The kinetochore provides a vital connection between chromosomes and spindle microtubules [1, 2]. Defining the molecular architecture of the core kinetochore components is critical for understanding the mechanisms by which the kinetochore directs chromosome segregation. The KNL1/Mis12 complex/Ndc80 complex (KMN) network acts as the primary microtubule-binding interface at kinetochores [3] and provides a platform to recruit regulatory proteins [4]. Recent work found that the inner kinetochore components CENP-C and CENP-T act in parallel to recruit the KMN network to kinetochores [5-8]. However, due to the presence of these dual pathways, it has not been possible to distinguish differences in the nature of kinetochore assembly downstream of CENP-C or CENP-T. Here, we separated these pathways by targeting CENP-C and CENP-T independently to an ectopic chromosomal locus in human cells. Our work reveals that the organization of the KMN network components downstream of CENP-C and CENP-T is distinct. CENP-C recruits the Ndc80 complex through its interactions with KNL1 and the Mis12 complex. In contrast, CENP-T directly interacts with Ndc80, which in turn promotes KNL1/Mis12 complex recruitment through a separate region on CENP-T, resulting in functional relationships for KMN network localization that are inverted relative to the CENP-C pathway. We also find that distinct regulatory paradigms control the assembly of these pathways, with Aurora B kinase promoting KMN network recruitment to CENP-C and cyclin-dependent kinase (CDK) regulating KMN network recruitment to CENP-T. This work reveals unexpected complexity for the architecture and regulation of the core components of the kinetochore-microtubule interface.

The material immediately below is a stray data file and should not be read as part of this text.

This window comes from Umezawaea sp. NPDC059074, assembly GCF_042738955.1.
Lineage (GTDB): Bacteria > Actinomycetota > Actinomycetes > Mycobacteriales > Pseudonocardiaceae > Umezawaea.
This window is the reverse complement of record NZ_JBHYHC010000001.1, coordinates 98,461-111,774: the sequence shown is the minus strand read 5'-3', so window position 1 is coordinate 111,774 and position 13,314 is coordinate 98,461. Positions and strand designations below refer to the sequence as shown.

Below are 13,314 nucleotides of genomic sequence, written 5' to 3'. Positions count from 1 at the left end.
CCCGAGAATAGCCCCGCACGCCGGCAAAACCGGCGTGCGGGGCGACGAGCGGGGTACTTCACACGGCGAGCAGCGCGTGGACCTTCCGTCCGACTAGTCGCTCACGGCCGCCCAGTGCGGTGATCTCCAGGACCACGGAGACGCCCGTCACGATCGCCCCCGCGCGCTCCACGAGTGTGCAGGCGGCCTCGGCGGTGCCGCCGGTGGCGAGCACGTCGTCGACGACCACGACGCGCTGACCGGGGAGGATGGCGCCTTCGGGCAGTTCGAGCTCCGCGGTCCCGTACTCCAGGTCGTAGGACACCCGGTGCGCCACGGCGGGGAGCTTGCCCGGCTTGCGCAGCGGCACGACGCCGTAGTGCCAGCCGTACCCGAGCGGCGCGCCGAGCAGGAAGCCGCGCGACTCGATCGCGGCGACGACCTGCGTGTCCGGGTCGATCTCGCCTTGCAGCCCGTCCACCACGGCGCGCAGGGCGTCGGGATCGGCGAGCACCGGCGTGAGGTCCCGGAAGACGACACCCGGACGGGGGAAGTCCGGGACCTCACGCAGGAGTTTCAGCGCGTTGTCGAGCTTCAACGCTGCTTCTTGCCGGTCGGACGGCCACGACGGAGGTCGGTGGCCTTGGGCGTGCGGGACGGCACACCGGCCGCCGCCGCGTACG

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http://dx.doi.org/10.1016/j.cub.2015.01.059DOI Listing